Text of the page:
Background: Discontinuation of anti-TNF maintenance therapy in patients with Crohn's disease (CD) in remission should be considered in order to reduce the potential long term side effects and costs. Several studies have evaluated relapse rate after discontinuation treatment, but data in penetrating CD are scarce.
Methods: Retrospective observational study including patients with penetrating CD in clinical and endoscopic remission who underwent discontinuation of anti-TNF therapy. Clinical, biological and therapeutic variables were analyzed. Clinical relapse was defined as the presence of symptoms and/or fistule activity with the need of retreatment with anti-TNF.
Results: Twenty-six patients were included: 54% men; median age 39 years (IQR 15–71); 18/26 (69.2%) had perianal disease, 4/26 (15.4%) internal penetrating and 4/26 (15.4%) internal penetrating and perianal disease; 54% treated with Adalimumab, 46% Infliximab. Median time with anti-TNF treatment before discontinuation was 61 months (IQR 6–146). All patients were in clinical remission at the time of anti-TNF discontinuation: in 62% of cases treatment was stopped because of sustained remission, in 16% due to adverse effects and in 12% by patient request.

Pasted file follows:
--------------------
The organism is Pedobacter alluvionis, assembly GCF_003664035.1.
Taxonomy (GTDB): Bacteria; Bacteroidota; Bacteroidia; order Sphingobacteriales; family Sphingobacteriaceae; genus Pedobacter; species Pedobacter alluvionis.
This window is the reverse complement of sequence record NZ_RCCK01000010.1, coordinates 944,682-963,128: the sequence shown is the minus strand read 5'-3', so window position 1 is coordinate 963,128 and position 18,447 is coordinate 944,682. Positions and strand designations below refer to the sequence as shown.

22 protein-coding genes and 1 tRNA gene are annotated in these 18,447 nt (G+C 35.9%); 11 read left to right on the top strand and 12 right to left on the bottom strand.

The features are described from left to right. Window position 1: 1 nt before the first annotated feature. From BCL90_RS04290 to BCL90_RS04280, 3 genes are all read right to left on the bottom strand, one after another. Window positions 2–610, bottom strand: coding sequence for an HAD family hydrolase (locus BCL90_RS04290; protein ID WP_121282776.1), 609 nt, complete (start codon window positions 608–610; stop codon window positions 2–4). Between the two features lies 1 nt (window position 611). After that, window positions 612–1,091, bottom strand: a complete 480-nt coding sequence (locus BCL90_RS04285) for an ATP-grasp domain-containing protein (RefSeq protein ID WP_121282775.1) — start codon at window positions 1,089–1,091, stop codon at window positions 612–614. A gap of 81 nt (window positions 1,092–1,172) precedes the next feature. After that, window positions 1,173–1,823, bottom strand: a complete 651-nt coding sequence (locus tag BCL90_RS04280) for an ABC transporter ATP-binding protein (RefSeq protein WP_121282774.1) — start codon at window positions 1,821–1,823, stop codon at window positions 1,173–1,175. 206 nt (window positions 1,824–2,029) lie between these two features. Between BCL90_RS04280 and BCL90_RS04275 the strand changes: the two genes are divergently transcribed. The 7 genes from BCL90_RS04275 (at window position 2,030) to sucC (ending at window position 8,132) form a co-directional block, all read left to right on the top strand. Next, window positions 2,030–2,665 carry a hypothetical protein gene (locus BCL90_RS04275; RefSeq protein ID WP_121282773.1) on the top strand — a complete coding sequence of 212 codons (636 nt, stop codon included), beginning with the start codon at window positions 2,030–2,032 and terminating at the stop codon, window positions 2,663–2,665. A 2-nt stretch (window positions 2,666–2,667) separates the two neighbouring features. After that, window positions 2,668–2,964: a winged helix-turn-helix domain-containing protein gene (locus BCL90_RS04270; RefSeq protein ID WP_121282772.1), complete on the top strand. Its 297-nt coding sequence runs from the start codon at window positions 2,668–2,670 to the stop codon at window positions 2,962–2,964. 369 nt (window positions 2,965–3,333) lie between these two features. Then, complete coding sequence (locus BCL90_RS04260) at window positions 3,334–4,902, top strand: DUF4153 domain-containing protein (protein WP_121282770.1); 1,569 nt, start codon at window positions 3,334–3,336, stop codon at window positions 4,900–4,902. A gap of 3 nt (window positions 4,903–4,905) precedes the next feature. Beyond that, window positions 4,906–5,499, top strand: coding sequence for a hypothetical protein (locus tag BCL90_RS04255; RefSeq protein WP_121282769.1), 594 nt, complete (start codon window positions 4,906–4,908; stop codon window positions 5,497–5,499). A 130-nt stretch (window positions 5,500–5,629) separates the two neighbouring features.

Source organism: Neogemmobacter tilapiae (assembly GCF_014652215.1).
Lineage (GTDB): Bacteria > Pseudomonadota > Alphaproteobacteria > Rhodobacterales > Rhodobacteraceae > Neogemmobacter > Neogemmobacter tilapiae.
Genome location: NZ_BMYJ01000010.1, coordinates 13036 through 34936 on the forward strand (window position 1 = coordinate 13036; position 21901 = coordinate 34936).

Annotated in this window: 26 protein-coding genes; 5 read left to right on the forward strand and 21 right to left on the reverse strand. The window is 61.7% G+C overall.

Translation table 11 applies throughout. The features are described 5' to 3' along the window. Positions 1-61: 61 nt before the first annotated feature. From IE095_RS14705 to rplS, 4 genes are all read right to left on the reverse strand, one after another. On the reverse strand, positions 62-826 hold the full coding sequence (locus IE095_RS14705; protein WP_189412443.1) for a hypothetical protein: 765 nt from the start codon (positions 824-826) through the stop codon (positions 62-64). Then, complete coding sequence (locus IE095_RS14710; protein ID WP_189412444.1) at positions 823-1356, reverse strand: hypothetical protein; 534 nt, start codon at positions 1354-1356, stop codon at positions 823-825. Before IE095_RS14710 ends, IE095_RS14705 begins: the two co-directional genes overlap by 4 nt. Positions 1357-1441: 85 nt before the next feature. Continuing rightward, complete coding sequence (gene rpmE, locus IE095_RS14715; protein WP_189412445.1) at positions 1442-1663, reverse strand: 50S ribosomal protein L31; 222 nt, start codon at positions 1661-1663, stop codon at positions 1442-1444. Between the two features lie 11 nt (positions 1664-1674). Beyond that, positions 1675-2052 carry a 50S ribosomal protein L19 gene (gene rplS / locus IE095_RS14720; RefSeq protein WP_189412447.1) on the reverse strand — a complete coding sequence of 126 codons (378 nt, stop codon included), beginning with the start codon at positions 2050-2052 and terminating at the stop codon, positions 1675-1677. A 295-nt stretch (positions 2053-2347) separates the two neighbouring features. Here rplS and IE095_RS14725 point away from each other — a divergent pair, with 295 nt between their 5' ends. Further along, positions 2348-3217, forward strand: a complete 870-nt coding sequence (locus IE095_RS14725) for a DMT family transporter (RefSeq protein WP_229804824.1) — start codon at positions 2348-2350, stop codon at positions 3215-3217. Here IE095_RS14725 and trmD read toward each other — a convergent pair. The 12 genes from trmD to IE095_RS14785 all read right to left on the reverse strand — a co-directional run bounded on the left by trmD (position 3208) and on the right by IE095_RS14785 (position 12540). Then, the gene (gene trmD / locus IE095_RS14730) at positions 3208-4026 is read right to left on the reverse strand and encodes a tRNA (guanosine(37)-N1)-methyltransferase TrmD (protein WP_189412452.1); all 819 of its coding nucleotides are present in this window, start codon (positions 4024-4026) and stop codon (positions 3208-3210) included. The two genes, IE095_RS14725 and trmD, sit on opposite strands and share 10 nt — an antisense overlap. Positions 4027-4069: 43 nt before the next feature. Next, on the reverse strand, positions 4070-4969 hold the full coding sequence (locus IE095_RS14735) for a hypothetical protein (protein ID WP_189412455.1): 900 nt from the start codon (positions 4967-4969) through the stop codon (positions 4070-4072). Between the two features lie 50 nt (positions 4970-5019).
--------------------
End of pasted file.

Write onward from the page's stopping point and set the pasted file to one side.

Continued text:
Median time of follow-up was 38 months (IQR 4–95). During follow-up 7/26 patients (27%) had a clinical relapse, with a median time until relapse of 14 months (IQR 3–29); all these patients regained clinical response after reintroducing anti-TNF treatment. Patients who continued maintenance immunosuppressive therapy after stopping anti-TNF treatment had numerically lower relapse rate [2/15 (13%) vs 5/11 (46%), p=0.081]. Time to relapse was significantly prolonged in patients under immunosuppressive therapy (40.9±12.3 vs. 82.2±8.4 months, p=0.04).
Conclusions: A high proportion of patients with penetrating CD in clinical and endoscopic remission, have prolonged remission after discontinuation of anti-TNF therapy. Treatment with immunosuppressant prolongs the duration of remission after anti-TNF discontinuation.